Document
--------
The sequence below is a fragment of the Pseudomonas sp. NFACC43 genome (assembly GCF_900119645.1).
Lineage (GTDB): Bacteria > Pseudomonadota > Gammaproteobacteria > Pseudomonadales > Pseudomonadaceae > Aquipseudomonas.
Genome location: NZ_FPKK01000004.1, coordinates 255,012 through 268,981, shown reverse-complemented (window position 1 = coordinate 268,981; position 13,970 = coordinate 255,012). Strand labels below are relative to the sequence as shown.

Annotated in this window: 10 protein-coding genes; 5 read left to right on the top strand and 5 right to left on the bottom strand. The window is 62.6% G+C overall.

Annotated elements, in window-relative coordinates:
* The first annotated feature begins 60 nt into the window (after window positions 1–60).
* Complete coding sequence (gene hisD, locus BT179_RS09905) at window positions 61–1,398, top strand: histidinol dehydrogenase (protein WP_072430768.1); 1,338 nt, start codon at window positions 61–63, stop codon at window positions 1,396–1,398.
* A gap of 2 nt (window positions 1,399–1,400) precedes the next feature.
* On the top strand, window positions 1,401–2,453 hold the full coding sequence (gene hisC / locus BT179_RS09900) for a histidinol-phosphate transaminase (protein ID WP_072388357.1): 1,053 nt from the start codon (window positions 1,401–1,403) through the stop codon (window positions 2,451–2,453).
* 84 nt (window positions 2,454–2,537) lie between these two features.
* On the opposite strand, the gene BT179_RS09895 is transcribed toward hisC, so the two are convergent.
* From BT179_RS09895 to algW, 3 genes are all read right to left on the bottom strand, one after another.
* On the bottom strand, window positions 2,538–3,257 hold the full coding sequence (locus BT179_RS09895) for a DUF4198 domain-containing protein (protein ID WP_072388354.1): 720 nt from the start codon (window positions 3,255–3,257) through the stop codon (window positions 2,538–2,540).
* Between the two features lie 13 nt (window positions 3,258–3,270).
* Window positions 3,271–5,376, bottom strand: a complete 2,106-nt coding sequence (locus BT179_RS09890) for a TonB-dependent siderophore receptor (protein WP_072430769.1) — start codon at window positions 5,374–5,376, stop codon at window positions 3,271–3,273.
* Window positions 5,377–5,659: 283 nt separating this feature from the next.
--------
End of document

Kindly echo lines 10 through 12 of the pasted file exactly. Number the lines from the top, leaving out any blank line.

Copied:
* 84 nt (window positions 2,454–2,537) lie between these two features.
* On the opposite strand, the gene BT179_RS09895 is transcribed toward hisC, so the two are convergent.
* From BT179_RS09895 to algW, 3 genes are all read right to left on the bottom strand, one after another.